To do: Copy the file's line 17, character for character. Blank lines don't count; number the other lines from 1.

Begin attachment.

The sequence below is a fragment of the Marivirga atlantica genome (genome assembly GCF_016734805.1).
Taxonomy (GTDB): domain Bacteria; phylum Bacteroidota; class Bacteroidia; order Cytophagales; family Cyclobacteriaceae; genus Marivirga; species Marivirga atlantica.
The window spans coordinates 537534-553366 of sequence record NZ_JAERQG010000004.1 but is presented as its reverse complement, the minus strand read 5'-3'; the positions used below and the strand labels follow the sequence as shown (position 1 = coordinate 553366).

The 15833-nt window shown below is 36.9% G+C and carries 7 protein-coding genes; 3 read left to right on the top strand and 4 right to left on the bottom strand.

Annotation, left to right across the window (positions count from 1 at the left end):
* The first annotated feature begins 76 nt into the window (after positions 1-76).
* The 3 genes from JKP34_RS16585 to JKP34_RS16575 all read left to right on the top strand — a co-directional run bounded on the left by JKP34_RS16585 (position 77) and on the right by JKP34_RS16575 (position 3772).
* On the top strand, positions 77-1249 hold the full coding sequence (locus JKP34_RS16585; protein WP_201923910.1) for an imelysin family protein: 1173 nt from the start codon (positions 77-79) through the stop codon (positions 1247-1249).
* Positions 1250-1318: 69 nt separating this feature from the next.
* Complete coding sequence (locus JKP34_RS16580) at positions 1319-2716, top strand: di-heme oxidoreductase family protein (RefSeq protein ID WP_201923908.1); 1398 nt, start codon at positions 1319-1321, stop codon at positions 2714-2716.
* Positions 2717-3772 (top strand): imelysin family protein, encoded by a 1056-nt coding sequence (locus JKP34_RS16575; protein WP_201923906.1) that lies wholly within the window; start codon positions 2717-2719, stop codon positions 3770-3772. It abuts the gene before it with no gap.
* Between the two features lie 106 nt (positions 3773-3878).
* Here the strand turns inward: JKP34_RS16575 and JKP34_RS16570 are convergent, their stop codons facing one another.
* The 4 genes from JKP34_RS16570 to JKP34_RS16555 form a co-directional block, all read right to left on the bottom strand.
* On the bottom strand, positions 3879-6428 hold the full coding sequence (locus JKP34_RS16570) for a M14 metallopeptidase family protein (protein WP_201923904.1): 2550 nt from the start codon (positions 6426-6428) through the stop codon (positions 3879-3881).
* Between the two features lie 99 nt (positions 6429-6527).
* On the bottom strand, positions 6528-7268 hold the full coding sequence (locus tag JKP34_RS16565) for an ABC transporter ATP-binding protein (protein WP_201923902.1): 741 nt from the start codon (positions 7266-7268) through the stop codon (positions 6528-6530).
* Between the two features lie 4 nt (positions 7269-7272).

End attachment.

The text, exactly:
* On the bottom strand, positions 6528-7268 hold the full coding sequence (locus tag JKP34_RS16565) for an ABC transporter ATP-binding protein (protein WP_201923902.1): 741 nt from the start codon (positions 7266-7268) through the stop codon (positions 6528-6530).